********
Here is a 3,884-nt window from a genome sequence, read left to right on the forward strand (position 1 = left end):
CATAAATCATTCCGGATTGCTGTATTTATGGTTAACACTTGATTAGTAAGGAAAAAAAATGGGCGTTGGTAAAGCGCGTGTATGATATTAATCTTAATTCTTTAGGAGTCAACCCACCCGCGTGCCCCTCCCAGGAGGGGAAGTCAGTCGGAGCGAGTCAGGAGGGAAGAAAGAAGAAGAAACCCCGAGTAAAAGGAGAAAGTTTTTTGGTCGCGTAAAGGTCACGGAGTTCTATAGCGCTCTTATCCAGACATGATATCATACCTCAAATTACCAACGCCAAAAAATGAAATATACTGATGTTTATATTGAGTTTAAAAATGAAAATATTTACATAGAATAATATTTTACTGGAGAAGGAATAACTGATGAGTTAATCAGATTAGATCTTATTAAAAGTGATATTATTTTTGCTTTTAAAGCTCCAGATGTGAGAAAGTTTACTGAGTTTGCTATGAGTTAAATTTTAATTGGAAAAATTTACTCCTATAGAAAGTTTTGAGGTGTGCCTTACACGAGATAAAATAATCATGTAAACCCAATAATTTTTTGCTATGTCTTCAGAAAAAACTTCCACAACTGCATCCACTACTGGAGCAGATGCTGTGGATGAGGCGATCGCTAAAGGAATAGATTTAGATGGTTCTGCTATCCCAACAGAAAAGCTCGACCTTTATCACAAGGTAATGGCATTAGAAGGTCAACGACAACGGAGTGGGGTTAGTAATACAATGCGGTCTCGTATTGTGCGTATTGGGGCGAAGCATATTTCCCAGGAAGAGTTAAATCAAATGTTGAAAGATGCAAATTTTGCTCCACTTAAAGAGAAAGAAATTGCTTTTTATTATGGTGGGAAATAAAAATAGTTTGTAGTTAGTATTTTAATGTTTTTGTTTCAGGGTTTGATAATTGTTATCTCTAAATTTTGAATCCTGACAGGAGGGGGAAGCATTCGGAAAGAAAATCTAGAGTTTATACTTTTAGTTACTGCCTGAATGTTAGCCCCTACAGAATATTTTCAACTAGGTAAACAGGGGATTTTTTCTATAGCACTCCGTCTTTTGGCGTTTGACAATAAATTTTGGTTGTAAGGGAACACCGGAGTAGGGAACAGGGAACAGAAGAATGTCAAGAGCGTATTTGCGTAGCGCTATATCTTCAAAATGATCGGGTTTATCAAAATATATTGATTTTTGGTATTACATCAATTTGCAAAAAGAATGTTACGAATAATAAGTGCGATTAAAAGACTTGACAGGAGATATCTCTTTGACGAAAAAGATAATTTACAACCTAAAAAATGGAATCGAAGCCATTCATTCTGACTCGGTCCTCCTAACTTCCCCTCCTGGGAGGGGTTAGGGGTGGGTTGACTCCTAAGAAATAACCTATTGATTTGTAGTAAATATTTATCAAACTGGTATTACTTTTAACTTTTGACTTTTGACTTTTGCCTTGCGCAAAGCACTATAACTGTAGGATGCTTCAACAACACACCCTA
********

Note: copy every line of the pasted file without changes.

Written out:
Here is a 3,884-nt window from a genome sequence, read left to right on the forward strand (position 1 = left end):
CATAAATCATTCCGGATTGCTGTATTTATGGTTAACACTTGATTAGTAAGGAAAAAAAATGGGCGTTGGTAAAGCGCGTGTATGATATTAATCTTAATTCTTTAGGAGTCAACCCACCCGCGTGCCCCTCCCAGGAGGGGAAGTCAGTCGGAGCGAGTCAGGAGGGAAGAAAGAAGAAGAAACCCCGAGTAAAAGGAGAAAGTTTTTTGGTCGCGTAAAGGTCACGGAGTTCTATAGCGCTCTTATCCAGACATGATATCATACCTCAAATTACCAACGCCAAAAAATGAAATATACTGATGTTTATATTGAGTTTAAAAATGAAAATATTTACATAGAATAATATTTTACTGGAGAAGGAATAACTGATGAGTTAATCAGATTAGATCTTATTAAAAGTGATATTATTTTTGCTTTTAAAGCTCCAGATGTGAGAAAGTTTACTGAGTTTGCTATGAGTTAAATTTTAATTGGAAAAATTTACTCCTATAGAAAGTTTTGAGGTGTGCCTTACACGAGATAAAATAATCATGTAAACCCAATAATTTTTTGCTATGTCTTCAGAAAAAACTTCCACAACTGCATCCACTACTGGAGCAGATGCTGTGGATGAGGCGATCGCTAAAGGAATAGATTTAGATGGTTCTGCTATCCCAACAGAAAAGCTCGACCTTTATCACAAGGTAATGGCATTAGAAGGTCAACGACAACGGAGTGGGGTTAGTAATACAATGCGGTCTCGTATTGTGCGTATTGGGGCGAAGCATATTTCCCAGGAAGAGTTAAATCAAATGTTGAAAGATGCAAATTTTGCTCCACTTAAAGAGAAAGAAATTGCTTTTTATTATGGTGGGAAATAAAAATAGTTTGTAGTTAGTATTTTAATGTTTTTGTTTCAGGGTTTGATAATTGTTATCTCTAAATTTTGAATCCTGACAGGAGGGGGAAGCATTCGGAAAGAAAATCTAGAGTTTATACTTTTAGTTACTGCCTGAATGTTAGCCCCTACAGAATATTTTCAACTAGGTAAACAGGGGATTTTTTCTATAGCACTCCGTCTTTTGGCGTTTGACAATAAATTTTGGTTGTAAGGGAACACCGGAGTAGGGAACAGGGAACAGAAGAATGTCAAGAGCGTATTTGCGTAGCGCTATATCTTCAAAATGATCGGGTTTATCAAAATATATTGATTTTTGGTATTACATCAATTTGCAAAAAGAATGTTACGAATAATAAGTGCGATTAAAAGACTTGACAGGAGATATCTCTTTGACGAAAAAGATAATTTACAACCTAAAAAATGGAATCGAAGCCATTCATTCTGACTCGGTCCTCCTAACTTCCCCTCCTGGGAGGGGTTAGGGGTGGGTTGACTCCTAAGAAATAACCTATTGATTTGTAGTAAATATTTATCAAACTGGTATTACTTTTAACTTTTGACTTTTGACTTTTGCCTTGCGCAAAGCACTATAACTGTAGGATGCTTCAACAACACACCCTA